Unfortunately, ACL injuries are an epidemic in high school and college athletes.  It has been shown that there has been a 2% increase in the number of ACL tears in kids 6-18 years old EVERY year over the past 20 years.  Females are estimated to have a 2-8x higher risk of tearing their ACL than males. The most dangerous sports for the ACL in high school boys are:  1. Football 2. Lacrosse 3. Soccer and 4. Basketball. For girls, ACL injury risk is highest in: 1. Soccer 2. Basketball 3. Lacrosse and 4. Field Hockey.

The numbers are sobering.  Research has shown, for example, that a high school female soccer player has a 1.1% chance of tearing her ACL every season.  If this girl is a 3 sport athlete, and plays basketball (0.9% chance of tearing her ACL every season) and lacrosse (0.5% chance of tear her ACL every season), she has a 2.5% chance of tearing her ACL over the course of the school year (1.1% + 0.9% +0.5%.)  If she plays these sports for 4 years, she has a 10% chance of tearing her ACL during her high school years (assuming she takes the summer off from sports.) Now imagine this athlete only plays soccer and plays year-round throughout high school. This female athlete would have a 1.1% risk x 4 seasons or 4.4% chance of tearing her ACL per year and 17.6% chance of tearing her ACL at some point in high school!!!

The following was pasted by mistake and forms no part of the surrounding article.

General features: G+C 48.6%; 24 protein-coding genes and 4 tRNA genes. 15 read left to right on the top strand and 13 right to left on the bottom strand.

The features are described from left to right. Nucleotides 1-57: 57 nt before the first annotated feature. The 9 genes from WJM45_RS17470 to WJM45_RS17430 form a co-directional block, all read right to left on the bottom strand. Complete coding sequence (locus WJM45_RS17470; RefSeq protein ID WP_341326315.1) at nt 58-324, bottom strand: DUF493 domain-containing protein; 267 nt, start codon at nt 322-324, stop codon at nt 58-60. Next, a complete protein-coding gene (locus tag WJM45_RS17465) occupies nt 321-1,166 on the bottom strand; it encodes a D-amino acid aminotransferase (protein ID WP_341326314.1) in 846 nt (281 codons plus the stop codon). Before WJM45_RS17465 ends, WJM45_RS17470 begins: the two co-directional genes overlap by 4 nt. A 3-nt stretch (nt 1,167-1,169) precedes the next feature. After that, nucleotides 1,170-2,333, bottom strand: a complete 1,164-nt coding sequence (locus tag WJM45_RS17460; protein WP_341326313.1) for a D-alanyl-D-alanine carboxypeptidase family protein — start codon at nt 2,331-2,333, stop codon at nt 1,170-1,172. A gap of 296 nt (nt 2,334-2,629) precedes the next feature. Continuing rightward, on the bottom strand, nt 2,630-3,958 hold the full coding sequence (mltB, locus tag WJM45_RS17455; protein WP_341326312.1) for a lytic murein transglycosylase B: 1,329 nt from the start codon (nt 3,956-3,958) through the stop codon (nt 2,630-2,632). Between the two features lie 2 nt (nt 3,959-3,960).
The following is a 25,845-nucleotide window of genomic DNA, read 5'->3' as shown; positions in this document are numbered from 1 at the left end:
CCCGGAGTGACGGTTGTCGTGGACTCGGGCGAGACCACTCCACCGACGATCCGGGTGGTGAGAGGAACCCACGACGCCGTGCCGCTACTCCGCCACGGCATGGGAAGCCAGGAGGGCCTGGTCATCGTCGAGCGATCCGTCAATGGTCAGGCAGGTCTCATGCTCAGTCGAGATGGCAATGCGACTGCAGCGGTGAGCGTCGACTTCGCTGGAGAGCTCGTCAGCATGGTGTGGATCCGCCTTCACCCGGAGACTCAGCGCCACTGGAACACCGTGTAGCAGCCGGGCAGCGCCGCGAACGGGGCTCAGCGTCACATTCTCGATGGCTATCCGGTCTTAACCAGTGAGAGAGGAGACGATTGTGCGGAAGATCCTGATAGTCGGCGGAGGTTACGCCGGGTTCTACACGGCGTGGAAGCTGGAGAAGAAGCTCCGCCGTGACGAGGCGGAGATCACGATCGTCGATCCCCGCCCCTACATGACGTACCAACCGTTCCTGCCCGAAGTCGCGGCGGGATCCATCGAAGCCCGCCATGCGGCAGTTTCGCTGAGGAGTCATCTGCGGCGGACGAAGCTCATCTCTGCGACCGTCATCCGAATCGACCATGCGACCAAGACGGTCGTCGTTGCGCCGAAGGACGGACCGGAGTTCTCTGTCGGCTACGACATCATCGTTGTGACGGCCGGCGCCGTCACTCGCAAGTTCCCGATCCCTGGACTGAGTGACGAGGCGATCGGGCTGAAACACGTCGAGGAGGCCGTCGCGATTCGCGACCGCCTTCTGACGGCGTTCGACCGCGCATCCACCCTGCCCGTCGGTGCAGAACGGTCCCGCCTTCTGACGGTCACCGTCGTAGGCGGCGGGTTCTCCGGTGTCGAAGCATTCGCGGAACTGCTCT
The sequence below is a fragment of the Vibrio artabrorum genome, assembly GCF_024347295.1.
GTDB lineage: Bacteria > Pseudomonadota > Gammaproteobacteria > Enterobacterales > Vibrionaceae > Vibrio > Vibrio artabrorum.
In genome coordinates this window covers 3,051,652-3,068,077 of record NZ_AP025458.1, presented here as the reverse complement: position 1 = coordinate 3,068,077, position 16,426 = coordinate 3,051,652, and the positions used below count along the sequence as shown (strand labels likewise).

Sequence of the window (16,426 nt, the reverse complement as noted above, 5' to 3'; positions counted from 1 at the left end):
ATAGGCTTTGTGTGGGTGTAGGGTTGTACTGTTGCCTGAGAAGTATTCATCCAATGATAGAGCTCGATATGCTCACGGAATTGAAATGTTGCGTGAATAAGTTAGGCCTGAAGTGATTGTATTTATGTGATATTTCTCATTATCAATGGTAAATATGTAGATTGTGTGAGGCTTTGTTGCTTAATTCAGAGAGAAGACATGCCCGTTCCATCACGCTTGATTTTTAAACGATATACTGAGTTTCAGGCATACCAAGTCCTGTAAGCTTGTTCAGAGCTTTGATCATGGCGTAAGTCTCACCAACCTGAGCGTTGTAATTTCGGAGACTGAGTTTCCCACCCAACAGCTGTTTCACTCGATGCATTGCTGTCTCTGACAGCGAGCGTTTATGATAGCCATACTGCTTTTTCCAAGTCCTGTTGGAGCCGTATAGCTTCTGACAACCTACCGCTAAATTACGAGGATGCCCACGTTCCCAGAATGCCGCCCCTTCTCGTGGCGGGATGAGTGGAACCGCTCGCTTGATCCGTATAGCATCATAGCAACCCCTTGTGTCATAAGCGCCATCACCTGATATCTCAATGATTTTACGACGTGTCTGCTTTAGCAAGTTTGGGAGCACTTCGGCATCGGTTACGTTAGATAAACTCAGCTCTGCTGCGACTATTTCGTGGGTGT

4. Are torn ACL’s preventable?

It has been estimated that 50%-70% of ACL tears are potentially preventable. This is also sobering because we are not doing enough to prevent these injuries.

The concept is that a large percentage of ACL tears occur during “non-contact” events.  An athlete will be slightly off balance, cut sharply or land awkwardly, and tear their ACL.  Various landing and cutting patterns put the ACL at risk. There are prevention programs that teach kids to start, stop, cut, and land using strategies that protect the ACL.  These strategies, or movement patterns, also have the added benefit optimizing biomechanics so that kids are stronger, faster, and more stable – ie. more athletic. The concept is to jump, stop, and move with your knees directly over year feet so that the knee does not collapse inward.  This requires strength and mobility in your hips so that the strong muscles of the hips and core can help soften the torque on the knees.